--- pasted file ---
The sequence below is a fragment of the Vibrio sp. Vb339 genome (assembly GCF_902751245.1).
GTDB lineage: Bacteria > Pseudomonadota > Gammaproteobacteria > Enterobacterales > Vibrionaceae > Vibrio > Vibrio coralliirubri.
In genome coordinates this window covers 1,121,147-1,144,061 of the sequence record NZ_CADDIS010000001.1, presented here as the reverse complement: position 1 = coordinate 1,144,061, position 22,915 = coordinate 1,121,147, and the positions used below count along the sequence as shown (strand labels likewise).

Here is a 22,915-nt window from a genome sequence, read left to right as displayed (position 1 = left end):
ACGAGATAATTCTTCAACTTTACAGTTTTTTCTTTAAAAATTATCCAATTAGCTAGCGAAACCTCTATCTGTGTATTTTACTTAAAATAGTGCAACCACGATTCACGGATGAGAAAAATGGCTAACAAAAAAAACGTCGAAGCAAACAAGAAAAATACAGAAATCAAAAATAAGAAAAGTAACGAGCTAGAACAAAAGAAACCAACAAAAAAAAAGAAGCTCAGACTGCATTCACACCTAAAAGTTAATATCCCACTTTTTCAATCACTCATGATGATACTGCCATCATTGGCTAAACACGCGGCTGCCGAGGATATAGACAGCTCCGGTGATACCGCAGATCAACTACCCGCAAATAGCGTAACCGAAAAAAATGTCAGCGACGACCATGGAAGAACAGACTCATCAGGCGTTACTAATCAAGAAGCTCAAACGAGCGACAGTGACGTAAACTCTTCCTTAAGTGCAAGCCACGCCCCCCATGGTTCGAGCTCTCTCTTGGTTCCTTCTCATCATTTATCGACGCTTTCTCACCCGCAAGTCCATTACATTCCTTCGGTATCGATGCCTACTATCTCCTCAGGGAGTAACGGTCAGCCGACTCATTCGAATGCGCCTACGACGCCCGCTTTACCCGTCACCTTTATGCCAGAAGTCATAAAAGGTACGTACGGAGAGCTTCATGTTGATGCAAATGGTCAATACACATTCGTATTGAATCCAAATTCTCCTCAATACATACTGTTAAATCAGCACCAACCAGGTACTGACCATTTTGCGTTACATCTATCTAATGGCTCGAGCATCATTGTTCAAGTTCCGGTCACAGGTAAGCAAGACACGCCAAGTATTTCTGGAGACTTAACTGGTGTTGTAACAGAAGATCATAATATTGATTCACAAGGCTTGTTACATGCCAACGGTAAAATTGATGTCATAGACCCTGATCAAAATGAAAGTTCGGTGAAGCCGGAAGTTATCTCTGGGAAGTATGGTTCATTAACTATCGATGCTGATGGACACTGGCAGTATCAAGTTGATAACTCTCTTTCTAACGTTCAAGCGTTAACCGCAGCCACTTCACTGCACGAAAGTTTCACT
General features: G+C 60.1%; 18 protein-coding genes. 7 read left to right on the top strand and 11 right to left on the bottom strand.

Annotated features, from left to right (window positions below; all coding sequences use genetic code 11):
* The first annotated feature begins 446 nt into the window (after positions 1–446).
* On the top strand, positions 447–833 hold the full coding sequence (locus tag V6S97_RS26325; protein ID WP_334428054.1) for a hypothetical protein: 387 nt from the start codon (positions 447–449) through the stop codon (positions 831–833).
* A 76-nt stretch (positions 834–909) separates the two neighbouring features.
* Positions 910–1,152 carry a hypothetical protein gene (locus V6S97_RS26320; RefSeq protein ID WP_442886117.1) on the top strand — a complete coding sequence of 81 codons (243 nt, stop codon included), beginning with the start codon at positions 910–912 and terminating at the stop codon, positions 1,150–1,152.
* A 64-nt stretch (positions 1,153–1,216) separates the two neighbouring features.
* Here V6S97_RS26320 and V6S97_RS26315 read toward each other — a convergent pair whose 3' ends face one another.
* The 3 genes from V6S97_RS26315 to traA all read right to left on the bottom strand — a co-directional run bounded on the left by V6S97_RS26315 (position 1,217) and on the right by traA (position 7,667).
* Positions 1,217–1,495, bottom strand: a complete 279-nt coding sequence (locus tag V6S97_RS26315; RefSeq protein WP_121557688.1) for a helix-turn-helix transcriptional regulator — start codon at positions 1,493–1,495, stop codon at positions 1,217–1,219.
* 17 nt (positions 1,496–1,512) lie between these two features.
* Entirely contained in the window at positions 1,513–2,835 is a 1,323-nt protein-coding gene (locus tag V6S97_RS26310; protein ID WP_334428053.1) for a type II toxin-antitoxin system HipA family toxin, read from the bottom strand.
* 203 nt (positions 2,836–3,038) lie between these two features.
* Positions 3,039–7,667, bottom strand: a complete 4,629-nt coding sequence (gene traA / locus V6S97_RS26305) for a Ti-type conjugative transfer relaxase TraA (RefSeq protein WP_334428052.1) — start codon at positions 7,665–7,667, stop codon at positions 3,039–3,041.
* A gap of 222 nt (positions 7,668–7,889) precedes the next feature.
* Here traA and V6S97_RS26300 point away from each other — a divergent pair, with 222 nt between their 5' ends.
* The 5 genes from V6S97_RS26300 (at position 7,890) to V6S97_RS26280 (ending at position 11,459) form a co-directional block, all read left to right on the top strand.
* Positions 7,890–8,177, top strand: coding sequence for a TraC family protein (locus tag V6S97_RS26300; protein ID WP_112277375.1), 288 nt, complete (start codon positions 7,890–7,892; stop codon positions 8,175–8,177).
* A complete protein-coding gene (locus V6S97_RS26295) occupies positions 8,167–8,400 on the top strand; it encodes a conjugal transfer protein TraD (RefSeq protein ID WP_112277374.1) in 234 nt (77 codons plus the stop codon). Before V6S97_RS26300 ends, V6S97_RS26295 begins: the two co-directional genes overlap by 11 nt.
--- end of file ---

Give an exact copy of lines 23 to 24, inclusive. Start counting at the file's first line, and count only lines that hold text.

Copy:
* Positions 7,890–8,177, top strand: coding sequence for a TraC family protein (locus tag V6S97_RS26300; protein ID WP_112277375.1), 288 nt, complete (start codon positions 7,890–7,892; stop codon positions 8,175–8,177).
* A complete protein-coding gene (locus V6S97_RS26295) occupies positions 8,167–8,400 on the top strand; it encodes a conjugal transfer protein TraD (RefSeq protein ID WP_112277374.1) in 234 nt (77 codons plus the stop codon). Before V6S97_RS26300 ends, V6S97_RS26295 begins: the two co-directional genes overlap by 11 nt.